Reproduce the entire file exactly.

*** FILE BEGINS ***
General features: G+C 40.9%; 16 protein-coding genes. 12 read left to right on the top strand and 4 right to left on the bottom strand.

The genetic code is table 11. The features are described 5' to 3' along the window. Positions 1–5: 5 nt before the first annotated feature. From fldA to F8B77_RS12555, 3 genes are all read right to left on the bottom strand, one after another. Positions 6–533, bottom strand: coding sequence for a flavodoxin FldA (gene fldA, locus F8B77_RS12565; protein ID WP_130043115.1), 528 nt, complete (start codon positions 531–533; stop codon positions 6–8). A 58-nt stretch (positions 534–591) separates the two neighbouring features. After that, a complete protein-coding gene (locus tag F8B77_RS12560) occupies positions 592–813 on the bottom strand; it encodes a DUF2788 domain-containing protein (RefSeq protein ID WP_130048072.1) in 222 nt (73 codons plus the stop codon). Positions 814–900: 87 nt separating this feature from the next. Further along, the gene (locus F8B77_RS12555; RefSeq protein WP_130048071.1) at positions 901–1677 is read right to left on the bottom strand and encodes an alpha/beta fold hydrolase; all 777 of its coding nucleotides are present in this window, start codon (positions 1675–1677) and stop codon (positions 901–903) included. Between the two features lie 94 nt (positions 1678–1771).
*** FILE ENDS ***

General features: G+C 40.9%; 16 protein-coding genes. 12 read left to right on the top strand and 4 right to left on the bottom strand.

The genetic code is table 11. The features are described 5' to 3' along the window. Positions 1–5: 5 nt before the first annotated feature. From fldA to F8B77_RS12555, 3 genes are all read right to left on the bottom strand, one after another. Positions 6–533, bottom strand: coding sequence for a flavodoxin FldA (gene fldA, locus F8B77_RS12565; protein ID WP_130043115.1), 528 nt, complete (start codon positions 531–533; stop codon positions 6–8). A 58-nt stretch (positions 534–591) separates the two neighbouring features. After that, a complete protein-coding gene (locus tag F8B77_RS12560) occupies positions 592–813 on the bottom strand; it encodes a DUF2788 domain-containing protein (RefSeq protein ID WP_130048072.1) in 222 nt (73 codons plus the stop codon). Positions 814–900: 87 nt separating this feature from the next. Further along, the gene (locus F8B77_RS12555; RefSeq protein WP_130048071.1) at positions 901–1677 is read right to left on the bottom strand and encodes an alpha/beta fold hydrolase; all 777 of its coding nucleotides are present in this window, start codon (positions 1675–1677) and stop codon (positions 901–903) included. Between the two features lie 94 nt (positions 1678–1771).